Painting in Parallel

Painting in Parallel by DANIEL KEHLMANN [Published in 2020 to accompany the two-person exhibition by Sebastian Blanck & Isca Greenfield-Sanders at Wetterling Gallery in Stockholm, Sweden.]I was lucky to discover the work of Isca and Sebastian simultaneously. It struck me immediately how much they talk to each other in their work, one centering nature and the other human beings. When I look at the paintings of Isca Greenfield-Sanders I often see beautiful, expansive landscapes, sometimes inhabited by tiny human silhouettes. But rather than being lost, overwhelmed or threatened by the powers of nature, they seem protected and at home. Nature isn’t hostile to them, and they are not hostile towards nature. Rather, nature comes to the fore as the majestic healing entity, quite literally, as well as spiritually. Isca’s work seems a reminder of the old idea that we have to inhabit the world, have to be in it, a part of ...Read more


Calming the Chaos

Calming the Chaos Artist Sebastian Blanck's work reminds us to look for small, beautiful, intimate moments in our own lives November 4, 2020  Laura Beausire SleddingSebastian BlanckOil on canvas, 8 x 10 THE ARTIST Sebastian Blanck A NATURAL “Painting was just a natural choice for me. I had been drawing all my life, so working in two dimensions was my preferred way of thinking and working and learning about color and composition. It felt like a language that I really understood.” PLAYING WITH PAINT “What I really like to do is let the material speak for itself. With the snow images, I’m really playing with the idea of the white of the surface, and using that as a foundational aspect of the image. It allows me to be very open with the paint, and somewhat minimal, so I can think of it almost as an abstraction, but populate it with figures, and sleds ...Read more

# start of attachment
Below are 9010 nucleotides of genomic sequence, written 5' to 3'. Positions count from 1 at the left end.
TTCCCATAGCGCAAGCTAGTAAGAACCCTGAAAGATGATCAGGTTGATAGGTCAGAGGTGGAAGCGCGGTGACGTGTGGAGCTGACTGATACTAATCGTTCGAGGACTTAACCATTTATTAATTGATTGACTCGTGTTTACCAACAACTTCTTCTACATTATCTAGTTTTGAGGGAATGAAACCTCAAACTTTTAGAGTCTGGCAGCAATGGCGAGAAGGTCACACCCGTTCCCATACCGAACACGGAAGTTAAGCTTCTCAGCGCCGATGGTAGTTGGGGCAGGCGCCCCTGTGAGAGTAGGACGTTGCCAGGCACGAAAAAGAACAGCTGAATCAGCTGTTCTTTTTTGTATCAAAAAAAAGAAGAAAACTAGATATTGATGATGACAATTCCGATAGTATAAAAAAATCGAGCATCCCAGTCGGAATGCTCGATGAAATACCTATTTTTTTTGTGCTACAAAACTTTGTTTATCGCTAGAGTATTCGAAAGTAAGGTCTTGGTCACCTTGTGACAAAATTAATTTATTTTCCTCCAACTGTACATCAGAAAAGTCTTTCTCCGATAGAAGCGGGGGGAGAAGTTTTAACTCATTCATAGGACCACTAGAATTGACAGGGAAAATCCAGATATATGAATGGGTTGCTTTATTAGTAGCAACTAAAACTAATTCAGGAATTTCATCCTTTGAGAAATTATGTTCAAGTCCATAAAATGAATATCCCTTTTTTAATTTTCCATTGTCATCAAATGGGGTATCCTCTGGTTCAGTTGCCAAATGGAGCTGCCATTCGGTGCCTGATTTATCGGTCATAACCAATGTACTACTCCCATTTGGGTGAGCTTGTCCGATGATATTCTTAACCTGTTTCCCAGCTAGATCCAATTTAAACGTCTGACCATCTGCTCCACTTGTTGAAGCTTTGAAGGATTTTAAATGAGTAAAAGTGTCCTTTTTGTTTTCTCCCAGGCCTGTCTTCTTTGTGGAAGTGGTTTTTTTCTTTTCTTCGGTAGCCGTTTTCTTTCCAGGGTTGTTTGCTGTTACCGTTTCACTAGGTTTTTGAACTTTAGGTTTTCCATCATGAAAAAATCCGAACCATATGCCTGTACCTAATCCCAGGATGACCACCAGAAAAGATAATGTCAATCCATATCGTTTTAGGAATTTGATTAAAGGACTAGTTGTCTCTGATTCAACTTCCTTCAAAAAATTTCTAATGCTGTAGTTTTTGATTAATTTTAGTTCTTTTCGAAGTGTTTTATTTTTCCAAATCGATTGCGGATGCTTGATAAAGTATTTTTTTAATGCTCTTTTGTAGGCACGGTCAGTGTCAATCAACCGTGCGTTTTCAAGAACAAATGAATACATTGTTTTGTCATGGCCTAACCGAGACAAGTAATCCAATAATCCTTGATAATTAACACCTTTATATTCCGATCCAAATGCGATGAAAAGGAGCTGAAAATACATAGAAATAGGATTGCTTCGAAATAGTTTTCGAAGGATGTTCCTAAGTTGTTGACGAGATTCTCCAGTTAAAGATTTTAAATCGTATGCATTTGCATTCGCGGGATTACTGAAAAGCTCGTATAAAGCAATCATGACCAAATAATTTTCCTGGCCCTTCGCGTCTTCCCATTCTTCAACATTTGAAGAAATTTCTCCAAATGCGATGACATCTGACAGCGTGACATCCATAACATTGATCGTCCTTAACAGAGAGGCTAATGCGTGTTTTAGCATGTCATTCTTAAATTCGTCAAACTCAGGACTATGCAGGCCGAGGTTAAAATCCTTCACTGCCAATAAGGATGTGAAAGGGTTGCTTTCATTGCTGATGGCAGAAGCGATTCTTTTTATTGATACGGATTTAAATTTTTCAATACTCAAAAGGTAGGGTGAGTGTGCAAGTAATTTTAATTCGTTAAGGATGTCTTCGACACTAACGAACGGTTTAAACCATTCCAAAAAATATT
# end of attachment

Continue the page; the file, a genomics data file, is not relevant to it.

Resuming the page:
Sebastian Blanck Paints a Cobalt Sky

Dan’s Papers Cover Artist Sebastian Blanck Paints a ‘Cobalt Sky’ January 11, 2020 “Being an artist was never a choice for me,” says this week’s cover artist, Sebastian Blanck. “I can’t remember a time in my life when I wasn’t making things.” Having been exposed to art at a young age by his mother, Blanck has been creating his entire life. What was the inspiration for this piece? I am inspired by daily life and my work is loosely a journal. I show the quiet moments in life. Images that I think are beautiful and that I want to share with the world. This painting, “Cobalt Sky,” is based on a day I spent sledding with my two sons in the Hudson River Valley. It is one of the larger paintings in an ongoing series of snow scenes. It was part of a show I had in Aspen, Colorado a ...Read more


Ross Bleckner’s Interview With Sebastian Blanck

Ross Bleckner's Interview With Sebastian Blanck April 2002 at Ross's Studio Ross Bleckner: The reason you’ve chosen to use a kind of a pattern is you want it to be a guide rather than a barrier. Sebastian Blanck: Right R: You set up two ways to guide some one into the painting. One is a grid of dots over the figure that can be seen as an abstract pattern. That grid of dots also happens to represent a shower curtain. So it becomes a transparent veil that provides a way of looking into the painting. S: Right, so rather than working as a barrier it’s something that flattens everything and makes the image regular but allows you to go through what normally would be hiding the figure, it brings you in. It’s more like an invitation into the space as opposed to something that keeps you out. R: Well how ...Read more